Tenant Had Ownership of Rooftop Sign
Facts: An owner and a tenant disagreed about which party owned the outdoor advertising sign on top of the building. The owner asserted that the sign is an “improvement and appurtenance” to the building and therefore was conveyed to it when it bought the building. The tenant contends that the lease gives it ownership of the sign and the right to remove it at any time.
The tenant asked a trial court for a decision in its favor without a trial and a declaratory judgment that: (1) it’s the legal owner of the sign; (2) it’s entitled to remove the sign; and (3) no party other than the tenant can maintain or operate any off-site commercial advertising sign on the building until the end of its lease. The owner asked the court to dismiss the tenant’s claim for the declaratory judgment that it’s the owner of the sign.
Decision: A Colorado trial court granted in part and denied in part the tenant’s request, and dismissed the owner’s claim.
Reasoning: The trial court determined thatthe tenant is the legal owner of the sign and no party other than the tenant can maintain or operate any off-site commercial advertising sign on the building until the end of its lease. However, the trial court denied the tenant’s request to remove the sign, because there were indicators that it couldn’t be removed without material damage to the building. The trial court said that would require further court proceedings.
The trial court explained that, while it is undisputed that the owner was granted the right to “improvements” and “appurtenances” when it purchased the building, the issue is whether the sign and, more importantly, its framework, which affected the removal of the sign, were included in the conveyance because the tenant asserted that the prior owners couldn’t convey property that they didn’t own. The trial court stated that it didn’t need to look any further than the “plain language” of the lease.
“Colorado courts have long recognized that parties to a lease may contract expressly with regard to their respective rights in a particular item, and that the parties’ agreement as to ownership is enforceable,” said the trial court. Thus, a lease may provide that a tenant is the owner of certain fixtures or improvements, even where the owner remains the owner of the underlying real property to which such fixtures or improvements are attached. The trial court said that, here, if the parties contracted in the lease to the ownership of the sign and its framework, the court could make this determination solely based on the language of the lease, and need not determine whether the sign and its framework is a trade fixture or an improvement/appurtenance.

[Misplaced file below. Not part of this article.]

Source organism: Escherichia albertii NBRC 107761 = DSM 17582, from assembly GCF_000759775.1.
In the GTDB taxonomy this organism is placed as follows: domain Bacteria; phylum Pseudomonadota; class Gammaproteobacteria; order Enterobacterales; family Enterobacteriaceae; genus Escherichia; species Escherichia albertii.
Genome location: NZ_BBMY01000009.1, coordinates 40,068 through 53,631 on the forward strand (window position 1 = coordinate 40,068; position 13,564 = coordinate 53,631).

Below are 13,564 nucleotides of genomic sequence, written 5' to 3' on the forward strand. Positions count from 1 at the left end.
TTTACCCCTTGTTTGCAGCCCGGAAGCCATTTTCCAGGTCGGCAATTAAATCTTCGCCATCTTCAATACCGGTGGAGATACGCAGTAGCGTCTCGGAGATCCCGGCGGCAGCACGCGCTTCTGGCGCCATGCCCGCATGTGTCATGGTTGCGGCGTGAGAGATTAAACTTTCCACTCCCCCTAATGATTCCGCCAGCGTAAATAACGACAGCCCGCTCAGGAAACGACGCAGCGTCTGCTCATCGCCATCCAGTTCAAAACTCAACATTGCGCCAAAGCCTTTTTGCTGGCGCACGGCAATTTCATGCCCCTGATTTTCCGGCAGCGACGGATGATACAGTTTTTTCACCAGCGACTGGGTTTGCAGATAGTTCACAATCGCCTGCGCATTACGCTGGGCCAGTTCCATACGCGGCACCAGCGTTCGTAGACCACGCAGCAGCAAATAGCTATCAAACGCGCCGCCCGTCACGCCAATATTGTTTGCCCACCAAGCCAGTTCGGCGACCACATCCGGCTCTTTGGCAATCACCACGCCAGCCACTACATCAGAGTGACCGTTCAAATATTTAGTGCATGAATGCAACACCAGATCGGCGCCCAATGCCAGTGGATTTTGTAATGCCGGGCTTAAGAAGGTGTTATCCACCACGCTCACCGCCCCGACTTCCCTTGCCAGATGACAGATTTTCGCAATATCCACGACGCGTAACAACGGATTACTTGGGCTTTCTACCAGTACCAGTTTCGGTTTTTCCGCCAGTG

The trial court found that the tenant was meant to own the display panels of the sign as well as the framework based on several references to that effect in the lease. The lease repeatedly confirms that the sign is owned by the tenant, referring to it as “Lessee’s sign,” “its sign,” or most importantly, “its structure,” no fewer than nine times, noted the trial court. Indeed, the lease repeatedly details the importance to the tenant of the structure of the sign. It gives the tenant the right to terminate the lease at its “sole option” if “the advertising value of the structure(s) is significantly impaired or diminished” or if “the continued maintenance/operation of the structure(s) is impractical or uneconomical. . .” The trial court pointed out that, in fact, both the tenant and the owner have an understanding that visibility of the sign to travelers is the essence of this lease.
The trial court clarified that the lease also gave the tenant the right to add any ancillary use to the sign. In contrast, nowhere in the lease does it ever refer to the sign or its supporting structures as being the property of the owner. In fact, the lease expressly clarifies that “nothing herein shall be deemed to convey title or ownership of the sign to the owner,” said the trial court.
- CBS Outdoor, Inc. v. 800 Lincoln LLC, October 2012